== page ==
Water key resource for development activities, UN says in marking World Water Day

Water key resource for development activities, UN says in marking World Water Day

Noting the central role of water in development activities, United Nations officials today observed World Water Day by stressing the need for conservation as well as investment in cooperative activities that would make the valuable resource available to all.

"All too often, water is treated as an infinite free good," UN Secretary-General Kofi Annan said in a message marking the Day. "Yet even where supplies are sufficient or plentiful, they are increasingly at risk from pollution and rising demand."

The Secretary-General said that the water problems facing the world need not be a cause of tension but could be a catalyst for cooperation, noting that later this year, the World Summit on Sustainable Development will convene in Johannesburg and that the UN General Assembly has proclaimed next year the "International Year of Freshwater."

For his part, Klaus Toepfer, Executive Director of the UN Environment Programme (UNEP), noted that the one of the Millennium Goals adopted by the world's Head of States was to halve, by 2015, the proportion of people who are unable to reach or to afford safe drinking water. "Without adequate clean water, there can be no escape from poverty," Mr. Toepfer said.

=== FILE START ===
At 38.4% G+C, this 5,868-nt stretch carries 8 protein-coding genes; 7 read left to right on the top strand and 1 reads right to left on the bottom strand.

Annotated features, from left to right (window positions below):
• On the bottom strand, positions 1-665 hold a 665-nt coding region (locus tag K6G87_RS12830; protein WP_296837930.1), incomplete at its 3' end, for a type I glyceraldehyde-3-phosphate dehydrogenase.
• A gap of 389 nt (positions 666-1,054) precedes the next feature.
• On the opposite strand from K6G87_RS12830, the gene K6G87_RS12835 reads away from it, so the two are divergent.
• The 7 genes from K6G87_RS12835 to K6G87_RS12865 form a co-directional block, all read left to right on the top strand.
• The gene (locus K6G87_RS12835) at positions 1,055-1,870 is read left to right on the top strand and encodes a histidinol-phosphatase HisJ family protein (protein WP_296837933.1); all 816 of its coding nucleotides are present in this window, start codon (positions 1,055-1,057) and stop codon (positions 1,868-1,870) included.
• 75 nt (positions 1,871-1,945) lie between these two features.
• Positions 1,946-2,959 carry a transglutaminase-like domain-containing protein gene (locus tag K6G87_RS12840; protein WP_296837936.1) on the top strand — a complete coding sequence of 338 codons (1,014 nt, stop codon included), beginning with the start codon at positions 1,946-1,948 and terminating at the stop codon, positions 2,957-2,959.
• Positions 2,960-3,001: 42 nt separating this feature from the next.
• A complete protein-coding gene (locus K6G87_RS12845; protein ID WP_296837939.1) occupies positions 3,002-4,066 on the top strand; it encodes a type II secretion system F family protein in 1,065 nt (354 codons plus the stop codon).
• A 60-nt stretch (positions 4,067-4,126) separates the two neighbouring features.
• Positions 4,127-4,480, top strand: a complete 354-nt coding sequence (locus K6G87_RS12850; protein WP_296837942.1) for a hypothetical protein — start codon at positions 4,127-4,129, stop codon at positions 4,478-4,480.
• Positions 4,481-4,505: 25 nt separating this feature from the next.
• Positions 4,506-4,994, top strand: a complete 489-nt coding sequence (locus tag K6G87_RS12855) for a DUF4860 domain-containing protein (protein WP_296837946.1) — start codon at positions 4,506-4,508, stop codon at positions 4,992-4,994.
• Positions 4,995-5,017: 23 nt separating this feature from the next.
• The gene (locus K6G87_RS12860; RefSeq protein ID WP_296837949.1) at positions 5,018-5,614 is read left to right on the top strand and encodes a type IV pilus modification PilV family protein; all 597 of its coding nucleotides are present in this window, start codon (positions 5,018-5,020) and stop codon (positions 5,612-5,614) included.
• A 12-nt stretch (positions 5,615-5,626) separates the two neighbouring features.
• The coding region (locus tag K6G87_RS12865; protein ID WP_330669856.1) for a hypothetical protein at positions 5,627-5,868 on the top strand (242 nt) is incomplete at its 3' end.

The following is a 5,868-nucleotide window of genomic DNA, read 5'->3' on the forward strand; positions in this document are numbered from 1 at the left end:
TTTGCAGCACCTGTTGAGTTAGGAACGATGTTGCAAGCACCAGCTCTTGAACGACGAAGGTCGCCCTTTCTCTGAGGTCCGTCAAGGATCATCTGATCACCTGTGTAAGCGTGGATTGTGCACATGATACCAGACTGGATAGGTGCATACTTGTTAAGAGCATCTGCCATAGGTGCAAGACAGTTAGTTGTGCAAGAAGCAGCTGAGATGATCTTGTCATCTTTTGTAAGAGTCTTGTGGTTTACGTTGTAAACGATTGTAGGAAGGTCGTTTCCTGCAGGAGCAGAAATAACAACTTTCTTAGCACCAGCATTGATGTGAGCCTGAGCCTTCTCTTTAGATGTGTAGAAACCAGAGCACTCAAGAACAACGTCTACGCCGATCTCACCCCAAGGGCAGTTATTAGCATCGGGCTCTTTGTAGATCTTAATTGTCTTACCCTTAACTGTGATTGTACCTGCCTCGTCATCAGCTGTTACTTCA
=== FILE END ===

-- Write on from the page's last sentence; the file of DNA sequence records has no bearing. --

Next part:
According to the agency, water pollution, poor sanitation and water shortages will kill over 12 million people this year, while millions more are in bad health and trapped in poverty, wasting much of their time and energy in the quest for clean water.

Mr. Toepfer urged greater investment in water services and conservation to develop and manage the resource more efficiently, advocating the implementation of high-tech solutions for water conservation and recycling. "Awareness at every level must be increased," he said. "If there is awareness, least-cost, often simple solutions for sustainable water conservation, such as roof rainwater collection, recycling and reuse, can also be put into practice."

Meanwhile, the UN Food and Agriculture Organization (FAO) noted that agriculture will need to produce more food with less water, as irrigated crop production is set to increase by more than 80 per cent by 2030 to meet the future demand for food in developing countries.

"An increase by 80 per cent can never be met with an increase of 80 per cent more water," FAO Assistant Director-General Louise Fresco said, noting that only an estimated 12 per cent more water can be made available for growing crops. "Agriculture needs to become more productive and needs to produce more crop per drop."

To highlight this challenge, FAO said that on 16 October - World Food Day - the agency would bring together government representatives and civil society organizations to focus on solutions to the problem of water scarcity and its impact on food security.

As for the UN Educational, Scientific and Cultural Organization (UNESCO), the agency's International Hydrological Programme (IHPP), which provides a scientific basis for assessing the global water supply and developing sound principles for water management, is leading efforts to produce the World Water Development Report. Scheduled for release at the Third World Water Forum next year in Japan, the survey will give national decision-makers, non-governmental organizations and ordinary citizens access to a regular assessment of the global water supply.